On the other hand, said Mr Scholz, this car is much more of a mule, a research vehicle, than any typical show car. As long as it doesn’t have anti-lock brakes or stability control, it is cleanly racy. The team went through hundreds of kilometers of testing and invited many journalists to get started.
We did exactly that the day before my scheduled session. The anonymous assailant was rumored to have confused the stop and walk pedals, stabbing the $ 10 million unicorn into a retaining wall. When I saw the car the next day, the team had fixed the very wrinkled nose – brilliantly, I should add – using color-coordinated duct tape. OK, now it looks like a race car.
But what about the sound? As a spectacle, as an emotional release, as a rebellion, auto racing has always been informed by the promise of sex, danger, and hearing loss.
Father Christmas thought about it too. The corner-to-corner whine of the car, similar to that of an ambulance, comes from two square-cut reduction gears in the motor assemblies, there to provide, uh, auditory feedback – loud enough to disorient. the crows flying overhead. Things get even more glaring during hard braking. Up to 60% of the braking force on the front axle is regenerative. The millisecond you lift off the gas, the big motor up front becomes a big generator, stripping the car’s momentum of its usable energy in a ghastly torrent of field lines. The power electronics are screaming.
The feedback the engineers wanted the most was whether I thought the car’s howl was emotional enough.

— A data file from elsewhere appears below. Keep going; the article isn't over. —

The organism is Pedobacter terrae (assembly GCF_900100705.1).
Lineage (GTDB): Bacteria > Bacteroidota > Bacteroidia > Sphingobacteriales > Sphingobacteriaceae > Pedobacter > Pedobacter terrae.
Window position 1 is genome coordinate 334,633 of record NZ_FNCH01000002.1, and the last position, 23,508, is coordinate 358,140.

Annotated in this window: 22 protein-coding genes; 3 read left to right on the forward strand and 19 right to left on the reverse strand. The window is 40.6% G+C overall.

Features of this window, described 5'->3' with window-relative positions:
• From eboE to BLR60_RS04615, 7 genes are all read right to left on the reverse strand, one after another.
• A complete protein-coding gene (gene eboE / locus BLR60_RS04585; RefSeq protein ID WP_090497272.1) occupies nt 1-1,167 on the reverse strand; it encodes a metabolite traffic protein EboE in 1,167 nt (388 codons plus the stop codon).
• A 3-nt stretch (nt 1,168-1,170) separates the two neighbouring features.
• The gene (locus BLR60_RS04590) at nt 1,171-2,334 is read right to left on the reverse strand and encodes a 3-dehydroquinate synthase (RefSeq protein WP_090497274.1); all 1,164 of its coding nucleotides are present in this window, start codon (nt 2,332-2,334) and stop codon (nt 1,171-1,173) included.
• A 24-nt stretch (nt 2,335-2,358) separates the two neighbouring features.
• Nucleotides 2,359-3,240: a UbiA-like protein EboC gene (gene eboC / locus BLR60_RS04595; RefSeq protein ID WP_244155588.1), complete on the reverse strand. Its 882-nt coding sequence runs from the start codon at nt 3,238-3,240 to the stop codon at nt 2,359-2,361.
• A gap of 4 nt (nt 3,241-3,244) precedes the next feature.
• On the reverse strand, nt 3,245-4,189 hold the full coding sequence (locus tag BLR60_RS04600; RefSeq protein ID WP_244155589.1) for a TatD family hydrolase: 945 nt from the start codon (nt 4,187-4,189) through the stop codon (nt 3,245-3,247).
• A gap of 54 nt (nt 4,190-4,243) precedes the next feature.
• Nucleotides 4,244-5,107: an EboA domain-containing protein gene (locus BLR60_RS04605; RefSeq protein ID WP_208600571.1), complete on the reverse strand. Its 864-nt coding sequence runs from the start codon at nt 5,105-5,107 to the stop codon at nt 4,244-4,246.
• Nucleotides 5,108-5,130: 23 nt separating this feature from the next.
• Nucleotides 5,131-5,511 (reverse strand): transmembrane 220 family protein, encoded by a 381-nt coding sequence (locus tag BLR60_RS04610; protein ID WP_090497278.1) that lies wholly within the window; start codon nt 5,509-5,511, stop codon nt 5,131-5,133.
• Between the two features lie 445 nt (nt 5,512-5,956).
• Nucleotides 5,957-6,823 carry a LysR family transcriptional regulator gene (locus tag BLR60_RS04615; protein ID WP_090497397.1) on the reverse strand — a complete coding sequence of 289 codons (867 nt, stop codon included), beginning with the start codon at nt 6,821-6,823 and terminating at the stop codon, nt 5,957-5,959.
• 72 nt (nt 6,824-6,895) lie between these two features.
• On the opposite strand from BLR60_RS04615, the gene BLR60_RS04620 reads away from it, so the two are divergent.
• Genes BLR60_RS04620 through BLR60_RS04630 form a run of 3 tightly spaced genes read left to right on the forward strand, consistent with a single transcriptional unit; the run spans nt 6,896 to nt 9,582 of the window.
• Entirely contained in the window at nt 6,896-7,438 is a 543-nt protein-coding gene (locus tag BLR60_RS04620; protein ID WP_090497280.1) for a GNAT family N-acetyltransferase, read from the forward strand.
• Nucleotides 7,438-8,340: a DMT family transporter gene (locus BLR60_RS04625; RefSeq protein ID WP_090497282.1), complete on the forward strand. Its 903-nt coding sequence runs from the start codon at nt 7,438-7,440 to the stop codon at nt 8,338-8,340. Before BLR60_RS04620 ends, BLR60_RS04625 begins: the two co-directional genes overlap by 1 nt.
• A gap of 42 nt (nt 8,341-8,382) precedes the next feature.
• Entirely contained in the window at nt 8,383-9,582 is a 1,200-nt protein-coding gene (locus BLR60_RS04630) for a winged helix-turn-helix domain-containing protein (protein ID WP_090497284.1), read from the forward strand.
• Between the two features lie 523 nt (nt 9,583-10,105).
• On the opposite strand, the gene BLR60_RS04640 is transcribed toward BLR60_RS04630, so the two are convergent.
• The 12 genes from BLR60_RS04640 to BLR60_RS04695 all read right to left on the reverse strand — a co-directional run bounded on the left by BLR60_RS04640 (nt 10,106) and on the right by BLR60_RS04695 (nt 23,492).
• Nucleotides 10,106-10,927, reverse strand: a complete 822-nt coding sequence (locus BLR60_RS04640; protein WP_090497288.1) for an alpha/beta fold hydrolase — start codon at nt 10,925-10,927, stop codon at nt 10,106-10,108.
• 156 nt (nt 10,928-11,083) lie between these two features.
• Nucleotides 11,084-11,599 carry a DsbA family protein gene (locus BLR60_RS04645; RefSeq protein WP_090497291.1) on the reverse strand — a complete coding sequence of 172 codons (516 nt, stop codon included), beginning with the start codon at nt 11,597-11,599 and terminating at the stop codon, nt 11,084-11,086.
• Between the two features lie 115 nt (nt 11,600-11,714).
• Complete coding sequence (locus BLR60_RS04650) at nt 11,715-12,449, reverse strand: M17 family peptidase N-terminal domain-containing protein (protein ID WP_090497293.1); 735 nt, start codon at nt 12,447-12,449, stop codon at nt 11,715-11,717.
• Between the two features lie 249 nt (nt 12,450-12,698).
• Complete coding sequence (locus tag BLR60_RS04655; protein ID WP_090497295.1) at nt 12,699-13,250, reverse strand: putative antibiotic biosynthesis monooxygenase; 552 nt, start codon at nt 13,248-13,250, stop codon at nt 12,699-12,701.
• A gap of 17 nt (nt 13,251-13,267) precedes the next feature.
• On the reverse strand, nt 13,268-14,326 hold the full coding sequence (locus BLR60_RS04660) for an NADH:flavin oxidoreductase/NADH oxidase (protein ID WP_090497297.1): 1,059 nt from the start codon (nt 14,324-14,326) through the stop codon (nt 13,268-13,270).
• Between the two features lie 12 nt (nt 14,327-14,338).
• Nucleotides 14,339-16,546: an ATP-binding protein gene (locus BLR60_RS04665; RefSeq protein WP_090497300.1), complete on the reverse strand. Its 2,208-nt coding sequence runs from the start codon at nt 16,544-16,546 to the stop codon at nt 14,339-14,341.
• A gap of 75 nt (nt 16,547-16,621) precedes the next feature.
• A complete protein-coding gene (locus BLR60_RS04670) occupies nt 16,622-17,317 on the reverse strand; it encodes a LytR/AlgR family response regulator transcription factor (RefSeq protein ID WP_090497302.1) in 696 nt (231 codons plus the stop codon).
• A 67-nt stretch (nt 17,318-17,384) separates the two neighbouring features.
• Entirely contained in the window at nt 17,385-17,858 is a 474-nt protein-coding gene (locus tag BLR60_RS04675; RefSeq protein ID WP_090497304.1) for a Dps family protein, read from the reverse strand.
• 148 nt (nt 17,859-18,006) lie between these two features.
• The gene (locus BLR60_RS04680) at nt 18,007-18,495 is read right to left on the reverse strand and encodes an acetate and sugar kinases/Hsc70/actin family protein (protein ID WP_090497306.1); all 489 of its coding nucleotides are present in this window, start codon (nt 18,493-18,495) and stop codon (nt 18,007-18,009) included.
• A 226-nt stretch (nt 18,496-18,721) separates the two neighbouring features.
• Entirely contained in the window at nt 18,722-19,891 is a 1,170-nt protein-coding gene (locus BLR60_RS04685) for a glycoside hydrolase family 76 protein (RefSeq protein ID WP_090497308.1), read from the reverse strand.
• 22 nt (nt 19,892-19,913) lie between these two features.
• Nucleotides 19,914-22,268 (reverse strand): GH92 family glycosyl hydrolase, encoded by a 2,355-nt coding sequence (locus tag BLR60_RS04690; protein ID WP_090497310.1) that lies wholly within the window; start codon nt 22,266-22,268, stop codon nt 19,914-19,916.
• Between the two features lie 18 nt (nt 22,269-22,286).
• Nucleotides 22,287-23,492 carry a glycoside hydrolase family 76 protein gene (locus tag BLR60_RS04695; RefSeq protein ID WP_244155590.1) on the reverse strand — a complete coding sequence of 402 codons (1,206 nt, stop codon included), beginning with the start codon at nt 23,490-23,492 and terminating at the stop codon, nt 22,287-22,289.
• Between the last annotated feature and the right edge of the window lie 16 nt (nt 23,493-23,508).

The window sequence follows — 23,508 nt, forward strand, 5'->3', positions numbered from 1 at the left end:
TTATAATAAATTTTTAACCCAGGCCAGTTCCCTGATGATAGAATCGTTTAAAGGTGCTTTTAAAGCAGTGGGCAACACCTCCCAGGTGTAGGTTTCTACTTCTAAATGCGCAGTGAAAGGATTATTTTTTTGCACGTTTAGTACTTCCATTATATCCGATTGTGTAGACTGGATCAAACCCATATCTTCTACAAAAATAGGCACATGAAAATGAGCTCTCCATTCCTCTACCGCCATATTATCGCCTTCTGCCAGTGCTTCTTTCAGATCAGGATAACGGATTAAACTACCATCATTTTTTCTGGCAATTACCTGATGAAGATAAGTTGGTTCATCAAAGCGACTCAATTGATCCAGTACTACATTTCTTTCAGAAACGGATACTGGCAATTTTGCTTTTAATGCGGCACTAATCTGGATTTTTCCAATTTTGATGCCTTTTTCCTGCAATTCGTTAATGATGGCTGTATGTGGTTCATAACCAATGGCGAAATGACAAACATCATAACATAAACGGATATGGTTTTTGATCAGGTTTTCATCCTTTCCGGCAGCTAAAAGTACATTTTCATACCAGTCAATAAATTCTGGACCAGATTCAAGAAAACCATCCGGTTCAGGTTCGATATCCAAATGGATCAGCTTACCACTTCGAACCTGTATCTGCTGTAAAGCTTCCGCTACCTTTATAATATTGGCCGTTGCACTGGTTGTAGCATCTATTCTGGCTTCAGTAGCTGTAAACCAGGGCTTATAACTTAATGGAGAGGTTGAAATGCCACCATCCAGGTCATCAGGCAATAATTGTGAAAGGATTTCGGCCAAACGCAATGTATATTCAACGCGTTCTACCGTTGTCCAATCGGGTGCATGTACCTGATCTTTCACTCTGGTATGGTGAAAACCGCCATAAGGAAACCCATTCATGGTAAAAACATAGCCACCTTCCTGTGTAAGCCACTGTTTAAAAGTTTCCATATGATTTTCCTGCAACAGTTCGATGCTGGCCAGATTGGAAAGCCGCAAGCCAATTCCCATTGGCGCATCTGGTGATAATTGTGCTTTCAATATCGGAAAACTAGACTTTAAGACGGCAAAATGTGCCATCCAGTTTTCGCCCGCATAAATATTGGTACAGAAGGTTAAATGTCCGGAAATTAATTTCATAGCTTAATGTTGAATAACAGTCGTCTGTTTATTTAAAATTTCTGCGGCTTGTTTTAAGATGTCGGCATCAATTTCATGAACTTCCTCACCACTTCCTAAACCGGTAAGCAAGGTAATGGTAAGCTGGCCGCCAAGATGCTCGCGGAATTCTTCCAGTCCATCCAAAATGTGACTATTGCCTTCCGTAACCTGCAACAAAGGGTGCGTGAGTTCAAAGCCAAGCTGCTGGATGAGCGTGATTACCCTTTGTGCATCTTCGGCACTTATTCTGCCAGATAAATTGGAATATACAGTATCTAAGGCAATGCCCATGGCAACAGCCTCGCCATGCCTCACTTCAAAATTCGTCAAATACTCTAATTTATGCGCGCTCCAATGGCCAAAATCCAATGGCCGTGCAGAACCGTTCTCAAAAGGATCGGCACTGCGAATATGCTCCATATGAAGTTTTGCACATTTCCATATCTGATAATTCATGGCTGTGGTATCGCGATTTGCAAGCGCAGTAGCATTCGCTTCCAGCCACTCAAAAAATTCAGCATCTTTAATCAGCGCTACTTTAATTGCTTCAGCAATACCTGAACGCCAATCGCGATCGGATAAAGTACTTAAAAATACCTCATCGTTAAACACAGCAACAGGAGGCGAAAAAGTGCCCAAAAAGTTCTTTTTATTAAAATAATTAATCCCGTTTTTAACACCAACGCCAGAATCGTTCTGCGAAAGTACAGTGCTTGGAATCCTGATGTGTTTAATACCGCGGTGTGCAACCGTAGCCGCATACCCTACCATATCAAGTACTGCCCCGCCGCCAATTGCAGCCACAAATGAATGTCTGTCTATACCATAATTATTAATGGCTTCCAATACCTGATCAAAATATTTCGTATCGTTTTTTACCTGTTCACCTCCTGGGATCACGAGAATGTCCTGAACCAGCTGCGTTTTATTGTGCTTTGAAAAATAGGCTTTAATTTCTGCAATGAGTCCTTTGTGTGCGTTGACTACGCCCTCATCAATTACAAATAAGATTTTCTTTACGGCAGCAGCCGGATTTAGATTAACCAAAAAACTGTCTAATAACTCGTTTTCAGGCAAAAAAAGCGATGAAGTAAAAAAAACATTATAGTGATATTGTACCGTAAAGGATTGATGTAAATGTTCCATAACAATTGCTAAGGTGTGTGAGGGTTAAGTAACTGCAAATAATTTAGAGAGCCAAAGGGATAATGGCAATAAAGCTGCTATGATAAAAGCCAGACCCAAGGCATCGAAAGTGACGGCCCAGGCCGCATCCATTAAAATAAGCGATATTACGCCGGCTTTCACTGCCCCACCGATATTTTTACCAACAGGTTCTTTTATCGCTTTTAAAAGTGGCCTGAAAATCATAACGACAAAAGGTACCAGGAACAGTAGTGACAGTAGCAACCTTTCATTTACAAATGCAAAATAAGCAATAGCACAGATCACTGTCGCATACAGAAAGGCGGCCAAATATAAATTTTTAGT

“Eh?” I said. “What?”
While the Mission R is a singular piece of hardware, I think I can convey the experience of driving it in just two words: a slot car. Have you ever played with an electric slot car game, with small cars and sections of track to assemble? Just turn that up in your imagination, add some racing slicks and get in. The Mission R rips, rages, surges and sings like it’s Christmas morning in the Land of Giants.
Of course, Porsche didn’t build an empire by winning sprint races, but by dominating endurance classics by day and by night like Le Mans and Daytona. How could an electric car compete in this regime? Mission R suggests a way forward.
Please note that the Mission R’s design rejects the orthodoxy of one ground mounted battery in favor of one that orients mass higher in the car and more transversely. The battery is a box the size and shape of a foot locker. The 908-volt juice box is derived from Formula E, whose current battery supplier is Atieva, a subsidiary of the Lucid Group,
manufacturer of the Lucid Air sedan.
Intuition would suggest that locating batteries in the ground would result in the lowest center of gravity and therefore the highest rolling resistance. I asked factory test driver Lars Kern, who agreed that the vehicle dynamics somewhat favor the ground-mounted pack design, butâ¦. And then he fell silent without telling me why, exactly, the engineers went the other way.
My guess: hot swapping batteries. To achieve any kind of parity in endurance races, electric batteries will need cartridge type batteries, to be swapped out in the pits, just as piston machines will fill with gas. At Le Mans, GT class cars are generally allowed with a minimum capacity of 80 liters of fuel. This is an energy transfer of around 700 kWh. Loading the same amount of electricity on board would take over two and a half hours to recharge.
So maybe Santa has a whole new bag?
Write to Dan Neil at [email protected]